Mike McGrath, wtop.com
WASHINGTON - A sure sign of the approaching holidays is the appearance of those wonderful Christmas-tree shaped cones of live rosemary in garden centers and upscale supermarkets.
These living rosemary plants make great table-top Christmas trees, and are the perfect gift for the host of your Thanksgiving dinner. But they have one problem, they are 100 percent dog-dirty, six-times-sideways root bound, jammed into pots so small there's no room in there for any soil.
So, as soon as you get your little ‘tree' home, remove the wrappings and transplant it into a pot at least twice as big. Three times the size would be even better. You're doing this so there's some soil to retain moisture when you water. Be sure to use potting soil, a soil-free mix or compost to fill in the gaps, not your terrible outdoor dirt.
Then, take your newly planted tree and sit it in a few inches of water for an hour or so to allow the drainage holes in the bottom of the pot to really saturate the soil and roots. Then let it drain, after which you can re-wrap the pot if you like. Either way, place it in a bright, warm area away from cold air, heat vents and radiators. Repeat the same watering regimen once a week or whenever the pot feels light.
"Warning, warning! Danger, Will Robinson!" Don't ignore this advice. Rosemary trees that are moved into bigger pots usually thrive throughout the holidays—and often survive to go outside next summer. Rosemary trees left trapped in their too- tight pots quickly do a darn good imitation of Jack's little tree in "A Nightmare Before Christmas". And once she's brown, she's brown for good.
Grow your own gifts
Interested in distinctive yet inexpensive holiday gifts that your friends will be sure to appreciate and that will deceive them into thinking you have the ultimate green thumb? Buy a bunch of big amaryllis bulbs and be ready to pot them up next weekend.
You can buy the little kits that come complete with soil and a pot or just get a bunch of big, fat solid bulbs, some pots that are only a couple inches wider than the waist of the bulb, and a bag of premium potting soil.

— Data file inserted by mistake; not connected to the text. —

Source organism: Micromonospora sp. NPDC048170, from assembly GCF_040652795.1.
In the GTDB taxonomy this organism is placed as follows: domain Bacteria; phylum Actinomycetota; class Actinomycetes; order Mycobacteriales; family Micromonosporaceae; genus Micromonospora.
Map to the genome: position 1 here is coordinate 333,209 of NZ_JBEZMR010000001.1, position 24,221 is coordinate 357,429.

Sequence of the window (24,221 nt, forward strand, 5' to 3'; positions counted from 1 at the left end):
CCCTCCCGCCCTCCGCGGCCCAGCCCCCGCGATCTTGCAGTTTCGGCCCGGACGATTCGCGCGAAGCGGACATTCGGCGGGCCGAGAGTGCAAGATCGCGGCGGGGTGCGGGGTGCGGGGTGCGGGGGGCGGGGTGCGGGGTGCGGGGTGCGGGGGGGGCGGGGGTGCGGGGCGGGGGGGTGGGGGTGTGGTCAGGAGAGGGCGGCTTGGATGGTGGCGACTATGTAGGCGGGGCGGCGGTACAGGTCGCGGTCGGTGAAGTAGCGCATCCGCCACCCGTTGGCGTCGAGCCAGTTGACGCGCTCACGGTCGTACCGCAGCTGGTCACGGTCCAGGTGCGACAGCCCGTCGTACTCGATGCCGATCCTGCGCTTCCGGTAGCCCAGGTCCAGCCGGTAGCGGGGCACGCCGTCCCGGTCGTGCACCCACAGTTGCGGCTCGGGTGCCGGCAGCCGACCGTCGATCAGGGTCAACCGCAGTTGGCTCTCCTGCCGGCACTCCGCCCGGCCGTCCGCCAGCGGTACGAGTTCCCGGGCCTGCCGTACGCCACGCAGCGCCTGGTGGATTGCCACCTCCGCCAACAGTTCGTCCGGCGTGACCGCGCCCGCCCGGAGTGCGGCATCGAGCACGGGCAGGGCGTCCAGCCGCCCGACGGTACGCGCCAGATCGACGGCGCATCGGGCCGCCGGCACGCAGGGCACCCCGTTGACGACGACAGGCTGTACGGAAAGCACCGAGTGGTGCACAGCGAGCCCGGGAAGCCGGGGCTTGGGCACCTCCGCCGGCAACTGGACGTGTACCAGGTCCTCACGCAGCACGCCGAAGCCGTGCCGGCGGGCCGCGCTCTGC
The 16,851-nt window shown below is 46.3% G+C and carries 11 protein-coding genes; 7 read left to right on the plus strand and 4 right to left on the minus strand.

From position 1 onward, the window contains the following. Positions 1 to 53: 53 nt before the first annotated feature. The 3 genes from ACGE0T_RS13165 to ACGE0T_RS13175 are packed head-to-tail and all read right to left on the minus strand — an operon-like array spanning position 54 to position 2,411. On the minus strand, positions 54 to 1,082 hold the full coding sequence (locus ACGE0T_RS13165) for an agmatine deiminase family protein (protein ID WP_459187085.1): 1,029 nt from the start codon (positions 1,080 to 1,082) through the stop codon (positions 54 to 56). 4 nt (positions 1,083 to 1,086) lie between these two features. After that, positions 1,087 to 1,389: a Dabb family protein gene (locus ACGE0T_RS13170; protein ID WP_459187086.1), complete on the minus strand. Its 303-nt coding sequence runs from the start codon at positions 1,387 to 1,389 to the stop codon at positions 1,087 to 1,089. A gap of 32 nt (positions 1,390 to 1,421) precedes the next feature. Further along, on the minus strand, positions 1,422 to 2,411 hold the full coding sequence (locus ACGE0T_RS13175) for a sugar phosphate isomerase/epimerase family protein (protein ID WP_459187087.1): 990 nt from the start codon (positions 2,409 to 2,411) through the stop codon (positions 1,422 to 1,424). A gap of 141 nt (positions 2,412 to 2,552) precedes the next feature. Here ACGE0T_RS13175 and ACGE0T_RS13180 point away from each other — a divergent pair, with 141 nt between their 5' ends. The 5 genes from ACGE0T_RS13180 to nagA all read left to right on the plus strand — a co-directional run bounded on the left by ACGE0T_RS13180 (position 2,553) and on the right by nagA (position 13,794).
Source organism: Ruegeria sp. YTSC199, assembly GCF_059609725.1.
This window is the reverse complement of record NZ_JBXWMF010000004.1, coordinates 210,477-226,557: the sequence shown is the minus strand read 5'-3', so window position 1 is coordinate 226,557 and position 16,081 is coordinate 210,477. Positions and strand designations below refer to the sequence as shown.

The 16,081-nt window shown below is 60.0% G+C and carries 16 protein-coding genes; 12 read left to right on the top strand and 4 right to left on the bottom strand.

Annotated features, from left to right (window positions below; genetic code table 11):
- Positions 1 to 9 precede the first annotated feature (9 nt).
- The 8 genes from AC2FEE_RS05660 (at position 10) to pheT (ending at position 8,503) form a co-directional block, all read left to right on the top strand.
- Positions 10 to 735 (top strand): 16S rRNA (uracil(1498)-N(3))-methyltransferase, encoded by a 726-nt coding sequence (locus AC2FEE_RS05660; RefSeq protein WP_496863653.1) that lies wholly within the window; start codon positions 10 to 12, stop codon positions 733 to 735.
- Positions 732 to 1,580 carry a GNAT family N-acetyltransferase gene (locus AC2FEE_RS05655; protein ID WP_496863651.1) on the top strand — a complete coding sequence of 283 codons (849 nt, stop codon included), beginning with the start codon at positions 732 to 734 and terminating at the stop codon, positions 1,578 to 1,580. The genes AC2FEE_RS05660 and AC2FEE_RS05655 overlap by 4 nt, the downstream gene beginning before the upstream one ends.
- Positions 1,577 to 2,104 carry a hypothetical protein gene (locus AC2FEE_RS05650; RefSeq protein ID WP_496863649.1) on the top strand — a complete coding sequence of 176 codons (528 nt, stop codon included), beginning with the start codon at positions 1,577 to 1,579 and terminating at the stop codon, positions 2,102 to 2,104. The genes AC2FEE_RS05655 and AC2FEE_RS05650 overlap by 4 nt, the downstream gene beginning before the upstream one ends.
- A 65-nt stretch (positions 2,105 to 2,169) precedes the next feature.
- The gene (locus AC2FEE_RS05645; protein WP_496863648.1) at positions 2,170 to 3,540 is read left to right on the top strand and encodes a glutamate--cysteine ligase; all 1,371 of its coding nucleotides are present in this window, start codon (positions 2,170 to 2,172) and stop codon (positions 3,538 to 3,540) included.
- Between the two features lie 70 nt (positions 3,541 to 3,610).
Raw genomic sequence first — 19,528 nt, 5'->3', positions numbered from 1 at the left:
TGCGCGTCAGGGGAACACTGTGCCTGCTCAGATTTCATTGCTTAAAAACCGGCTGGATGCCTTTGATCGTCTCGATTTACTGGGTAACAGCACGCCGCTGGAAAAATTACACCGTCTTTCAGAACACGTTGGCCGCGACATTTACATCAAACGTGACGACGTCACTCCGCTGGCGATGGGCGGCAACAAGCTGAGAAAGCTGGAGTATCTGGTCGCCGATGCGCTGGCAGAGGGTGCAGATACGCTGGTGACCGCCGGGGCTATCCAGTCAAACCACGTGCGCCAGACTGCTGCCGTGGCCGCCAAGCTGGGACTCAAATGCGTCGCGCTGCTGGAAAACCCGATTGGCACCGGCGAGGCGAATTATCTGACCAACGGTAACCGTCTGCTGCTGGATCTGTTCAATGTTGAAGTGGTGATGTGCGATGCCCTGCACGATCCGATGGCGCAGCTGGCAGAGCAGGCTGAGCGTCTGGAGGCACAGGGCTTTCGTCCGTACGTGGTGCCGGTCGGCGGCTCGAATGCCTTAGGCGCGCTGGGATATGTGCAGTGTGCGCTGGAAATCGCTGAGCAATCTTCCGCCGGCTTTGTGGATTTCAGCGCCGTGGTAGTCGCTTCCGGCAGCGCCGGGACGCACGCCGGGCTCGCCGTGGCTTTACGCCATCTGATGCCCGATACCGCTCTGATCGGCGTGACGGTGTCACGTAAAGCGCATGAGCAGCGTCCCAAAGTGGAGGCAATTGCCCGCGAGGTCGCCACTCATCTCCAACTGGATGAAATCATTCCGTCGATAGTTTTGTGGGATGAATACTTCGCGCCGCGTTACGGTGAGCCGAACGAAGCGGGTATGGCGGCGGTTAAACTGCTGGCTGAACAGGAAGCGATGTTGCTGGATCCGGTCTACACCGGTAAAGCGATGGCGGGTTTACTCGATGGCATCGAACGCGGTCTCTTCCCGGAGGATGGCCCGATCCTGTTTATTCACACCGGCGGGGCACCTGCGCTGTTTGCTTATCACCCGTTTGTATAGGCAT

Put some soil in the bottom of each pot, position the bulb on the soil so that at least half the bulb is above the top of the pot, and then fill in around the base of the bulb with more soil. Note, do not bury them. At least half of the bulb must be out in the open air for the plant to thrive.
Let the pots sit in a sink with a few inches of water for an hour or two, let them drain and then just let them sit out in a warm spot.
In a few weeks, the flower stalks will appear. When they do, place the plants in bright light, water lightly and turn them every couple of days so they get equal light on all sides. The whole process typically takes six weeks from planting to flowers opening, so if you time it right and start next weekend, your home-grown lovelies should have big buds ready to open right around Christmas day. Better to start a few days later than earlier if they'll have to travel. Big buds will take a little cold air better than open flowers.
New resource for picking the perfect tree for your landscape
Many of us are coping with the loss of big trees after the recent severe storms. I personally am still in shock over Sandy's slamming of a massive and stately Norway Spruce that used to sit right outside my office window. And it's natural to feel pressured to pick a replacement tree that's inexpensive and/or fast growing. But it's a bad, bad idea.
Several listeners have warned me about a company that specializes in ‘fast growing trees,' offering supposed free trees to people who recently lost living lumber. But a quick look at their offerings reveals that these ‘free trees' mesh perfectly with lists of trees that homeowners should never plant. All are cheap, brittle, short-lived and/or invasive specimens that are best avoided.
Luckily, the D.C. based non-profit group Casey Trees has just released a much more useful list of the absolute best trees for our region: 24 top shade trees and 16 excellent ornamentals with photos and detailed descriptions of each. Remember, D.C. residents are eligible for rebates on trees planted on residential property inside the District.